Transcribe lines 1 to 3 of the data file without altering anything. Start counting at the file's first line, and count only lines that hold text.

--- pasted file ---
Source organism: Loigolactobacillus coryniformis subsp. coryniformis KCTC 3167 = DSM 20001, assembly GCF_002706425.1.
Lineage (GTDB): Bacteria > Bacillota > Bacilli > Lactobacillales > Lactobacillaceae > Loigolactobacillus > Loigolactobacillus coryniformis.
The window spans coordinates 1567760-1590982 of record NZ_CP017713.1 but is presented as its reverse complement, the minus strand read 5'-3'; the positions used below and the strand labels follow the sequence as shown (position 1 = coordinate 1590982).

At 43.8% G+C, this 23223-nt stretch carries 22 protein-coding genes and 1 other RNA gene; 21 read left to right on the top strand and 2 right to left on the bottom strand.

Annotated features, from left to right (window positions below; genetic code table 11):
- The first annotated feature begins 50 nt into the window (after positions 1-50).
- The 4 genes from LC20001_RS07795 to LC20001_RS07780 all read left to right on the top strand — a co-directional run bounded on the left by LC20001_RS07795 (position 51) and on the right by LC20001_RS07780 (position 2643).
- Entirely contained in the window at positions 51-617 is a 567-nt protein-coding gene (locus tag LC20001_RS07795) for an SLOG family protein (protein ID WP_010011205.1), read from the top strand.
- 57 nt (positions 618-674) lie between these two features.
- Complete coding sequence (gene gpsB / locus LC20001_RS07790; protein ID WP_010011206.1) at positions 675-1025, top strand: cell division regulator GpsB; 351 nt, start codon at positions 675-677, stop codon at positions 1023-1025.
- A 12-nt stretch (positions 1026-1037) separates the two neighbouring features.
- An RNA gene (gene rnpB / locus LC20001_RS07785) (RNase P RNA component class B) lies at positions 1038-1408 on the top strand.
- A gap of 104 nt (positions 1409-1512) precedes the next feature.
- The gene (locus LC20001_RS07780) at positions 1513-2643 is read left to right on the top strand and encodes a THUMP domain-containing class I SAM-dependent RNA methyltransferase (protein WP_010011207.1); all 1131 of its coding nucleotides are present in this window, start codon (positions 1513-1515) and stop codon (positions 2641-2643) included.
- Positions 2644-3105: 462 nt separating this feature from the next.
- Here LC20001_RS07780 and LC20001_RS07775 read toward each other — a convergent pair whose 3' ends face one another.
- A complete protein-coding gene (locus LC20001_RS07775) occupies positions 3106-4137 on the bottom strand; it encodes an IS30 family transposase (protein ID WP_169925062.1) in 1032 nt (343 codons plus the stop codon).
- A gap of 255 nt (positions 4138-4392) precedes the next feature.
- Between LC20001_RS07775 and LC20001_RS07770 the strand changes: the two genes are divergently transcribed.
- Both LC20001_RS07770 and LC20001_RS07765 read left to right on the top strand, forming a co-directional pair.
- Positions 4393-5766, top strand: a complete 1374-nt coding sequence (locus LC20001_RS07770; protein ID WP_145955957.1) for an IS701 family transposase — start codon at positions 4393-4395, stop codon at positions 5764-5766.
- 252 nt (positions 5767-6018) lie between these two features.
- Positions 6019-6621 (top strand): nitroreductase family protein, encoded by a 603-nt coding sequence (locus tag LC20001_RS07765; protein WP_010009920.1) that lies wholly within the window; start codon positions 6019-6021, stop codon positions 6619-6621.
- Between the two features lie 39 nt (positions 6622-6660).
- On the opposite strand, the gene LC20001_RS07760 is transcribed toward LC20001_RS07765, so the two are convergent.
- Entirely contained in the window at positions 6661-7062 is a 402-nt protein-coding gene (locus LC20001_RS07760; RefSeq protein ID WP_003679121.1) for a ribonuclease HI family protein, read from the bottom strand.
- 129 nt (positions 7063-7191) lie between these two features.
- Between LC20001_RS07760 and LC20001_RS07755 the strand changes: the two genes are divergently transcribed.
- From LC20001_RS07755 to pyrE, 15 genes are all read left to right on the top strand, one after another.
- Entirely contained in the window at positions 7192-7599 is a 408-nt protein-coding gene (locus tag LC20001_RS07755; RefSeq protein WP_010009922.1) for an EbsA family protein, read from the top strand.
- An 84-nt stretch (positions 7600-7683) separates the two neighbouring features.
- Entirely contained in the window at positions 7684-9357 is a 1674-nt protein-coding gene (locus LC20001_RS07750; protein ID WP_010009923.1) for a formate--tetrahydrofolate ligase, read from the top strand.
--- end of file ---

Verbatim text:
Source organism: Loigolactobacillus coryniformis subsp. coryniformis KCTC 3167 = DSM 20001, assembly GCF_002706425.1.
Lineage (GTDB): Bacteria > Bacillota > Bacilli > Lactobacillales > Lactobacillaceae > Loigolactobacillus > Loigolactobacillus coryniformis.
The window spans coordinates 1567760-1590982 of record NZ_CP017713.1 but is presented as its reverse complement, the minus strand read 5'-3'; the positions used below and the strand labels follow the sequence as shown (position 1 = coordinate 1590982).